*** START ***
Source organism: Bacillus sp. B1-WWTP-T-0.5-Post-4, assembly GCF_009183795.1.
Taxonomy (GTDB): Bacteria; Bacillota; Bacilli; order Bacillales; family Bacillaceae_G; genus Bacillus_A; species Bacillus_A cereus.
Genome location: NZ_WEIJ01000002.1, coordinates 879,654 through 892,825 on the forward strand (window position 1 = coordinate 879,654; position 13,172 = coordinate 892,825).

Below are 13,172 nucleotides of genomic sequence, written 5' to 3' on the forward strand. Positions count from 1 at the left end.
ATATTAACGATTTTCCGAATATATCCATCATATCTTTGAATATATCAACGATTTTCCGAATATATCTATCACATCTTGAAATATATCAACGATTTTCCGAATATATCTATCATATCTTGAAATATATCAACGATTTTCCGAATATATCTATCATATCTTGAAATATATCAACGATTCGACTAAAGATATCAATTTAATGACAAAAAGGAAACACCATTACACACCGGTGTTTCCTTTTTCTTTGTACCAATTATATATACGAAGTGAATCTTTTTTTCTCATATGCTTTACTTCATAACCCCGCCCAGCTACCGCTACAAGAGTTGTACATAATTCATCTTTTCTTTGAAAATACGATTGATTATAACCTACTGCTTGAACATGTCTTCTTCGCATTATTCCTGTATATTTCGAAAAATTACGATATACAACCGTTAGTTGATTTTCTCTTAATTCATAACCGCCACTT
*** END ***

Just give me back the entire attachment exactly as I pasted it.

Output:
Source organism: Bacillus sp. B1-WWTP-T-0.5-Post-4, assembly GCF_009183795.1.
Taxonomy (GTDB): Bacteria; Bacillota; Bacilli; order Bacillales; family Bacillaceae_G; genus Bacillus_A; species Bacillus_A cereus.
Genome location: NZ_WEIJ01000002.1, coordinates 879,654 through 892,825 on the forward strand (window position 1 = coordinate 879,654; position 13,172 = coordinate 892,825).

Below are 13,172 nucleotides of genomic sequence, written 5' to 3' on the forward strand. Positions count from 1 at the left end.
ATATTAACGATTTTCCGAATATATCCATCATATCTTTGAATATATCAACGATTTTCCGAATATATCTATCACATCTTGAAATATATCAACGATTTTCCGAATATATCTATCATATCTTGAAATATATCAACGATTTTCCGAATATATCTATCATATCTTGAAATATATCAACGATTCGACTAAAGATATCAATTTAATGACAAAAAGGAAACACCATTACACACCGGTGTTTCCTTTTTCTTTGTACCAATTATATATACGAAGTGAATCTTTTTTTCTCATATGCTTTACTTCATAACCCCGCCCAGCTACCGCTACAAGAGTTGTACATAATTCATCTTTTCTTTGAAAATACGATTGATTATAACCTACTGCTTGAACATGTCTTCTTCGCATTATTCCTGTATATTTCGAAAAATTACGATATACAACCGTTAGTTGATTTTCTCTTAATTCATAACCGCCACTT